10. Funny that you should start a joke thread, ahy, because you're a joke. Claiming that you're "brownwashed" doesn't make you an authority on Hindus and how they're all "*******s." Yeah, there are Indian sites on the internet that say horrible things about Pakistanis. But I have also encountered Pakistani websites and forums that say the most sickening things about Indian people. Fight your own battles. It's bad enough to have Hindus and Muslims in South Asia exchanging hatred, we don't need some racially disoriented Balkanite jumping in and acting like he knows what he's talking about. In my high school, there were a number of people from Bosnia, Serbia and Croatia. I learned some phrases and a bit about the cultures of the aforementioned nations, but you won't find me going around and calling one of the ethnicities "*******s" like I know what I'm talking about. Your generalizations are completely unnecessary, as are your opinions in general. No one needs to hear from you on the internet, and I'm sure that's true about real life as well.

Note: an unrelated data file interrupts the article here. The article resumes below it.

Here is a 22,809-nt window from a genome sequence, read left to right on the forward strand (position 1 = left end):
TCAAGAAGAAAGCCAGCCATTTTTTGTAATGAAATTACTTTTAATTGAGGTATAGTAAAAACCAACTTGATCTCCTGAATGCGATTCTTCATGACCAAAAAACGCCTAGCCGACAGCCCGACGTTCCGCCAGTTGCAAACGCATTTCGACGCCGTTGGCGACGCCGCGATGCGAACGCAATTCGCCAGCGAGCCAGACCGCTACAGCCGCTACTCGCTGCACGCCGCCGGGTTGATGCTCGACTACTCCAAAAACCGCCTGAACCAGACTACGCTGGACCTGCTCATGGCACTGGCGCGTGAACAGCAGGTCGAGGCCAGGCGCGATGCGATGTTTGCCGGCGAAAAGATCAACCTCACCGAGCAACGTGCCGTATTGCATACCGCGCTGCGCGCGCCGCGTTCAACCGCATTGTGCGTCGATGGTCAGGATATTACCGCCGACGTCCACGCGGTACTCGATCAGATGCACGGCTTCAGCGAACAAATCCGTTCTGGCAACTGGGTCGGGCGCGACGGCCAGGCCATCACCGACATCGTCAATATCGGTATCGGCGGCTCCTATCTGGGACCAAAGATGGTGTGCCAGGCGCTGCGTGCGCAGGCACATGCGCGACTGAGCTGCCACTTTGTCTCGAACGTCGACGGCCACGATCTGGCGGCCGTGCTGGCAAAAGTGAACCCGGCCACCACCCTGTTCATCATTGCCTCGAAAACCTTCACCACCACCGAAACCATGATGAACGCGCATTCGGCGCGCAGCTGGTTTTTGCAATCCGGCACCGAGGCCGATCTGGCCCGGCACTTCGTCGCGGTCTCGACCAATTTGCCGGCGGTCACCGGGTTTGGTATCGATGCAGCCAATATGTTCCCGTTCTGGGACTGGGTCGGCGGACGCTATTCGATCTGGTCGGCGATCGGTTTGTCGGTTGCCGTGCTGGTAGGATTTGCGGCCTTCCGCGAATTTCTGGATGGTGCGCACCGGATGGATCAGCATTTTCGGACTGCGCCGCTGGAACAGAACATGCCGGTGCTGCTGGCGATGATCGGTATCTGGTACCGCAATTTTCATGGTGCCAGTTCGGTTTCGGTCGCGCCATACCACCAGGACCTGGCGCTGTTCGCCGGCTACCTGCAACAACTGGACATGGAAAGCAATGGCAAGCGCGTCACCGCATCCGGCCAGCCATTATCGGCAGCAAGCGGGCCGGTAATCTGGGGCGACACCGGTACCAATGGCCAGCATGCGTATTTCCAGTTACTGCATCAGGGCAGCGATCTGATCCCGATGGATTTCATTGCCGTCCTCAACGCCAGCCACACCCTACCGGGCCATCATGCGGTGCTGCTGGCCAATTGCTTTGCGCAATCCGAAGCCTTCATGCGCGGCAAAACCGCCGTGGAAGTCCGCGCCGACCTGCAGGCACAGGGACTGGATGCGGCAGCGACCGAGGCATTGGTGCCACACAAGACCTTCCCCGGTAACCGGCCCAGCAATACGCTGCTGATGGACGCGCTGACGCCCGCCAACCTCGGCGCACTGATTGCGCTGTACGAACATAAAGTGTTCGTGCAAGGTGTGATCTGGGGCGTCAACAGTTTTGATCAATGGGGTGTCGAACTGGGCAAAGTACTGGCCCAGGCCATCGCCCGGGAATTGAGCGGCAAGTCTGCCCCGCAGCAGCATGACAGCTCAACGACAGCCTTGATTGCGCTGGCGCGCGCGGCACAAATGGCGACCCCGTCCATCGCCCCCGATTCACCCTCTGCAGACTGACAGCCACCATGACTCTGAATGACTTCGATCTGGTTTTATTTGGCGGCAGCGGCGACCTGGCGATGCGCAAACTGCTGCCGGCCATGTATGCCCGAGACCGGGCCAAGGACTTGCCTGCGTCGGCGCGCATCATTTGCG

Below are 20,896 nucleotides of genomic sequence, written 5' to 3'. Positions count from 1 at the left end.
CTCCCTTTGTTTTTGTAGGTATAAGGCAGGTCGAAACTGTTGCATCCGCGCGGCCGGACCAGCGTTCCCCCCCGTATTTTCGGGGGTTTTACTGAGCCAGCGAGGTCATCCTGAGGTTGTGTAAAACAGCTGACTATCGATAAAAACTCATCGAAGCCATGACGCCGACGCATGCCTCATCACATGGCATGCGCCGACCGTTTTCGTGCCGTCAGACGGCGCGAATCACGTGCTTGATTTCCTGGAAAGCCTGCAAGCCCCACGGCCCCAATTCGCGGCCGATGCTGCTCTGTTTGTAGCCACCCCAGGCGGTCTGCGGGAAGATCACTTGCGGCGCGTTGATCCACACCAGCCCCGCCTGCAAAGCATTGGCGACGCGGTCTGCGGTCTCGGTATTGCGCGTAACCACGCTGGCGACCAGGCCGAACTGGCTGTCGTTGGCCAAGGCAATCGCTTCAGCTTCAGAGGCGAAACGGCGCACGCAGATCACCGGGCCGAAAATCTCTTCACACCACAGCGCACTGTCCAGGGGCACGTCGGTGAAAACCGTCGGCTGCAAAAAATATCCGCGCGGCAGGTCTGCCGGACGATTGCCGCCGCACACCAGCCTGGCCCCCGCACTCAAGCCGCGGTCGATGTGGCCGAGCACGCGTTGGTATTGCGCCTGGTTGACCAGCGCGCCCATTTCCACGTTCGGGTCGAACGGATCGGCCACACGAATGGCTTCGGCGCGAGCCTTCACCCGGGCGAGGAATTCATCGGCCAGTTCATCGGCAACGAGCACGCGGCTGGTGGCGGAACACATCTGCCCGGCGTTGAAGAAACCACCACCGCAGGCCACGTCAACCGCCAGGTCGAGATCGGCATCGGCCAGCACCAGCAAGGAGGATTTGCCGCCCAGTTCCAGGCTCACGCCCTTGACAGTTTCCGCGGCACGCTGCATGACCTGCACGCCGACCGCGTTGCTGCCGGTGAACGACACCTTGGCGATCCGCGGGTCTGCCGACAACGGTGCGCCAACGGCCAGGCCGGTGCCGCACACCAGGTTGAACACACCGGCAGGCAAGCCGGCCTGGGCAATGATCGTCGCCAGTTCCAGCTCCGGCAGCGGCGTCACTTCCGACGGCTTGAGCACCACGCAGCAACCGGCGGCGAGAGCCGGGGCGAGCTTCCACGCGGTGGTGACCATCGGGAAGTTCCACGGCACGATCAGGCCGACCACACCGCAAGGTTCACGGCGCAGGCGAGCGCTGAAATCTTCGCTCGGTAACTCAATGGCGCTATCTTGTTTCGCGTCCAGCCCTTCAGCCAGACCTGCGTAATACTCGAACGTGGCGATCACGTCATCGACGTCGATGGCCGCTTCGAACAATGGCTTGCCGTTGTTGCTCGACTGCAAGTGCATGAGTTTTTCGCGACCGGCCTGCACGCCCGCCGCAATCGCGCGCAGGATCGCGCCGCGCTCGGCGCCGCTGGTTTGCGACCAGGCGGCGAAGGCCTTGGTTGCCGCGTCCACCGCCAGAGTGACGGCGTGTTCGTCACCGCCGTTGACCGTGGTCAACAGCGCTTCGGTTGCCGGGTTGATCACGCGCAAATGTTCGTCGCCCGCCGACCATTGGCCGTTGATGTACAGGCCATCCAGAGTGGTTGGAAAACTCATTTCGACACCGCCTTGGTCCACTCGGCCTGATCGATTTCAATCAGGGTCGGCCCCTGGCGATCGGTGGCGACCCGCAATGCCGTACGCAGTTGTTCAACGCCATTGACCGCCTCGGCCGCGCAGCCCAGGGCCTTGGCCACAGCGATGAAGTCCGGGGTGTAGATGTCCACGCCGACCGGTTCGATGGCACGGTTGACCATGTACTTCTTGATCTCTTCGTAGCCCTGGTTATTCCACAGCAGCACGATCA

11. Kafarsonparade-- I think Sikhs would be outraged at you calling their religion a "pseudo-Islamic cult," since they desire no association with Islam or Muslims. And if people are lauding allaahuakbar.net and calling it a legitimate source of knowledge do to its Hinduism article, I might state that the article in question is full of faulty information and easily refutable, so I can imagine that its other articles must be as well.
  12. My favorite is probably Mangalore (not Bangalore) or Mysore, with Bombay following close behind.
  13. I saw Tiesto in concert last night.. I didn't stay for the whole thing, but it was pretty amazing.
  14. About Jews in Afghanistan-- Last I heard, there is one Jew in Afghanistan, who takes care of the Kabul synagogue. And Ahy, speaking of sad, it's pretty sad that you hate religious diversity so much. There were Hindus in what we call Afghanistan today before there were Muslims, and I am always glad to see people of ancient religious traditions keeping the flame burning. And yeah, I'm sure all of the Hindus in Afghanistan have VCRs, so good luck with your video proselytism. Even more interestingly, I have a source that says that there are tiny numbers of Hindus living as far north as Tajikistan, but I can't find much material on that.